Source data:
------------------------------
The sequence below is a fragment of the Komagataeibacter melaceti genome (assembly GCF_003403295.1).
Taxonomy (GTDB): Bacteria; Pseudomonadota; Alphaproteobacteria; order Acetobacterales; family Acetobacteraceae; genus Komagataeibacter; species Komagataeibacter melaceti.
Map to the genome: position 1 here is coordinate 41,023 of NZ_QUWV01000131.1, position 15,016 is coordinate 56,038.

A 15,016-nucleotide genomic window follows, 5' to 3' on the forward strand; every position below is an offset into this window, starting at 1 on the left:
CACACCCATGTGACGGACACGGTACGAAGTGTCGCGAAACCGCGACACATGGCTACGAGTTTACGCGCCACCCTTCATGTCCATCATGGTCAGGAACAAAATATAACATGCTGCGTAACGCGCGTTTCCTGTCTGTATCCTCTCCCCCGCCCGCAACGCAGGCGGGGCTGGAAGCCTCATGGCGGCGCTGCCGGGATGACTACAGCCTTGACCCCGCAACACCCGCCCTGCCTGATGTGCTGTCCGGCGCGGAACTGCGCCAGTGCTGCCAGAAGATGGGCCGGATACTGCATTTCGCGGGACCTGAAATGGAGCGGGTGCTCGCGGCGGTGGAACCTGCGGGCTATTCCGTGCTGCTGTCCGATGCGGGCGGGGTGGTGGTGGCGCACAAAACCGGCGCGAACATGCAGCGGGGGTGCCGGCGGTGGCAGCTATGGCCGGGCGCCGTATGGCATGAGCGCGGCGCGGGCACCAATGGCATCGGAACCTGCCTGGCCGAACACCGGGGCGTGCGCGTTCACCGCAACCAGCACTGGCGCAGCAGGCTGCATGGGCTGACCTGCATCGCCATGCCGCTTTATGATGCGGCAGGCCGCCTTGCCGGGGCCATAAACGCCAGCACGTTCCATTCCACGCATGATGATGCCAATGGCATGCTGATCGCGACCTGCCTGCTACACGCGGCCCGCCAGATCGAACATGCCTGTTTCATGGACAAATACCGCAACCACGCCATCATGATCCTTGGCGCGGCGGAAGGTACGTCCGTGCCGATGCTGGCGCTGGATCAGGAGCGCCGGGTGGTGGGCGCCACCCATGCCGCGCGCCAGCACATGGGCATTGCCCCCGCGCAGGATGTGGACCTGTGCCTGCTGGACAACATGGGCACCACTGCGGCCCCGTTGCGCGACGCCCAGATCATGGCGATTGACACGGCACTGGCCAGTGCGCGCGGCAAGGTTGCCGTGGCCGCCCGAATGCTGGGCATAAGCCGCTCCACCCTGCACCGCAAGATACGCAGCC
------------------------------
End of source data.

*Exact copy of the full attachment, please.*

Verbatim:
The sequence below is a fragment of the Komagataeibacter melaceti genome (assembly GCF_003403295.1).
Taxonomy (GTDB): Bacteria; Pseudomonadota; Alphaproteobacteria; order Acetobacterales; family Acetobacteraceae; genus Komagataeibacter; species Komagataeibacter melaceti.
Map to the genome: position 1 here is coordinate 41,023 of NZ_QUWV01000131.1, position 15,016 is coordinate 56,038.

A 15,016-nucleotide genomic window follows, 5' to 3' on the forward strand; every position below is an offset into this window, starting at 1 on the left:
CACACCCATGTGACGGACACGGTACGAAGTGTCGCGAAACCGCGACACATGGCTACGAGTTTACGCGCCACCCTTCATGTCCATCATGGTCAGGAACAAAATATAACATGCTGCGTAACGCGCGTTTCCTGTCTGTATCCTCTCCCCCGCCCGCAACGCAGGCGGGGCTGGAAGCCTCATGGCGGCGCTGCCGGGATGACTACAGCCTTGACCCCGCAACACCCGCCCTGCCTGATGTGCTGTCCGGCGCGGAACTGCGCCAGTGCTGCCAGAAGATGGGCCGGATACTGCATTTCGCGGGACCTGAAATGGAGCGGGTGCTCGCGGCGGTGGAACCTGCGGGCTATTCCGTGCTGCTGTCCGATGCGGGCGGGGTGGTGGTGGCGCACAAAACCGGCGCGAACATGCAGCGGGGGTGCCGGCGGTGGCAGCTATGGCCGGGCGCCGTATGGCATGAGCGCGGCGCGGGCACCAATGGCATCGGAACCTGCCTGGCCGAACACCGGGGCGTGCGCGTTCACCGCAACCAGCACTGGCGCAGCAGGCTGCATGGGCTGACCTGCATCGCCATGCCGCTTTATGATGCGGCAGGCCGCCTTGCCGGGGCCATAAACGCCAGCACGTTCCATTCCACGCATGATGATGCCAATGGCATGCTGATCGCGACCTGCCTGCTACACGCGGCCCGCCAGATCGAACATGCCTGTTTCATGGACAAATACCGCAACCACGCCATCATGATCCTTGGCGCGGCGGAAGGTACGTCCGTGCCGATGCTGGCGCTGGATCAGGAGCGCCGGGTGGTGGGCGCCACCCATGCCGCGCGCCAGCACATGGGCATTGCCCCCGCGCAGGATGTGGACCTGTGCCTGCTGGACAACATGGGCACCACTGCGGCCCCGTTGCGCGACGCCCAGATCATGGCGATTGACACGGCACTGGCCAGTGCGCGCGGCAAGGTTGCCGTGGCCGCCCGAATGCTGGGCATAAGCCGCTCCACCCTGCACCGCAAGATACGCAGCC